Natural killer cells in HIV-1 infection: Dichotomous effects of viremia on inhibitory and activating receptors and their functional correlates

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Natural killer cells in HIV-1 infection: Dichotomous effects of viremia on inhibitory and activating receptors and their functional correlates

Publisher
National Academy of Sciences
Publication Date
Source
PMC
Keywords
Disciplines
  • Medicine
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Unknown

Abstract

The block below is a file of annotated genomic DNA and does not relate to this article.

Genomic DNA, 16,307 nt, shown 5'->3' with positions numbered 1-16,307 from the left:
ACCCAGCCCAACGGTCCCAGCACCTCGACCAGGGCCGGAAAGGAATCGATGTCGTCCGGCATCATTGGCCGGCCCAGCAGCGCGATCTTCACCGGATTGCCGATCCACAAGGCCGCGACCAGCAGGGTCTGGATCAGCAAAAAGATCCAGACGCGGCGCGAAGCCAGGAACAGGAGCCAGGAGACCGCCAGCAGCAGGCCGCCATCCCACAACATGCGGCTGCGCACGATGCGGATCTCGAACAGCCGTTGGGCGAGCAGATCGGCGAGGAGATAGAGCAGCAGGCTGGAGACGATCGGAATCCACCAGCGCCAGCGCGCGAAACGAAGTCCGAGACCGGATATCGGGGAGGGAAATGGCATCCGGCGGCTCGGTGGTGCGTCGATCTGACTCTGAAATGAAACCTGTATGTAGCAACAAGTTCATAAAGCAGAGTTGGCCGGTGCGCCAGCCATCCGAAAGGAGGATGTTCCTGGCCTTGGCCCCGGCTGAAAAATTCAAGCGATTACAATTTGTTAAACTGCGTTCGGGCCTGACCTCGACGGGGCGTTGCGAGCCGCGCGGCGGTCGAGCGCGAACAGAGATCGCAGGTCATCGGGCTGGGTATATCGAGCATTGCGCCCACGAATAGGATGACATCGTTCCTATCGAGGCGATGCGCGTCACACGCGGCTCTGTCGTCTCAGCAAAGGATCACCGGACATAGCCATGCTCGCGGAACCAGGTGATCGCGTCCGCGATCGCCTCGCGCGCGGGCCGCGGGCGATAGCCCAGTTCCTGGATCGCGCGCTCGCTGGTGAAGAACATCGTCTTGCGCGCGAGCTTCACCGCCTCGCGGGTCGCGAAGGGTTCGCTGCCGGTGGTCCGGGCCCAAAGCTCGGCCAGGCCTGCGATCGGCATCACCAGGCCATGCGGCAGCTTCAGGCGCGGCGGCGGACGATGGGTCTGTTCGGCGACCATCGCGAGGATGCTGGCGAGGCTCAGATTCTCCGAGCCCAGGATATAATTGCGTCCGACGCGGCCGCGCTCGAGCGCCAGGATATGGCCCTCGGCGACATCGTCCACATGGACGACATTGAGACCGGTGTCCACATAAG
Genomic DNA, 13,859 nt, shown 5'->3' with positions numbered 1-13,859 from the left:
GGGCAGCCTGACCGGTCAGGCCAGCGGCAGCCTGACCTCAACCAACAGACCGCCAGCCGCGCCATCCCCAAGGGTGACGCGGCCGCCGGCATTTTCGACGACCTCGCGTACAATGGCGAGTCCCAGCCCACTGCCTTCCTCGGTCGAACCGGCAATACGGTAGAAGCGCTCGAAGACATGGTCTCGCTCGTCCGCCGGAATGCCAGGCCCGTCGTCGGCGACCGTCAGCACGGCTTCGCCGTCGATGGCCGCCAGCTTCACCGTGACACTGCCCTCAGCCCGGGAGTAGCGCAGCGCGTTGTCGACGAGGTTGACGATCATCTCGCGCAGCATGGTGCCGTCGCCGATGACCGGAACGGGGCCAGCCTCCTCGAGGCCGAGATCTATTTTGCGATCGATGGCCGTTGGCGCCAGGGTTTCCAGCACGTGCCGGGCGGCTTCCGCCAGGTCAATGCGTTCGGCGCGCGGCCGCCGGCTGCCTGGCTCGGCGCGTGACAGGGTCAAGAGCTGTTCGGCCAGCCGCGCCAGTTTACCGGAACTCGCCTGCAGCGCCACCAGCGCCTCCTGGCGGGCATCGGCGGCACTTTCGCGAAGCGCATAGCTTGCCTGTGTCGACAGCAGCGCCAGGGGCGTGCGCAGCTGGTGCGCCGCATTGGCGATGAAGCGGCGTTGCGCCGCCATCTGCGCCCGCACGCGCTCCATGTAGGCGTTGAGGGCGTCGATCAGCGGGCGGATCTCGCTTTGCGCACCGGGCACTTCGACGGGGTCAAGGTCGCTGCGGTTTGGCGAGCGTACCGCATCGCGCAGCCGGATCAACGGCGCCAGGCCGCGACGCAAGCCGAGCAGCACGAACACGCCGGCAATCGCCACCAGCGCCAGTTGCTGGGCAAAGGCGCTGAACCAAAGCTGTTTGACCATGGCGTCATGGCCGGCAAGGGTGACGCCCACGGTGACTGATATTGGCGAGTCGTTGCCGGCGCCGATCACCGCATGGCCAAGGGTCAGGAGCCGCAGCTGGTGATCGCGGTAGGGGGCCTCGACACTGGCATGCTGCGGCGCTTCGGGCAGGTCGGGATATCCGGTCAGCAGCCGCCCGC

Natural killer (NK) cells play a central role in host defense against various pathogens. Functional defects of NK cells in HIV-1 infection as a direct effect of abnormal expression or function of inhibitory NK receptors (iNKRs), activating natural cytotoxicity receptors (NCRs), and NKG2D have not yet been described. This study demonstrates an expansion of the functionally defective CD56-/CD16+ population of NK cells in viremic versus aviremic patients. We also demonstrate that in HIV-infected viremic patients, expression of iNKRs was well conserved and that in most cases, there was a trend toward increased expression on NK cells as compared with healthy donors. It was also demonstrated that the major activating NK receptors, with the exception of NKG2D, were significantly down-regulated. In contrast, the expression of iNKRs and activating receptors in HIV-infected individuals whose viremia was suppressed to below detectable levels by highly active antiretroviral therapy for 2 years or longer was comparable to that of healthy donors. Functional tests confirmed that the abnormal expression of the activating receptors and of iNKRs was associated with a markedly impaired NK cytolytic function. This phenomenon is not attributed to a direct HIV-1 infection of NK cells; thus, this study may provide insight into the mechanisms of impaired host defenses in HIV-1 viremic patients.

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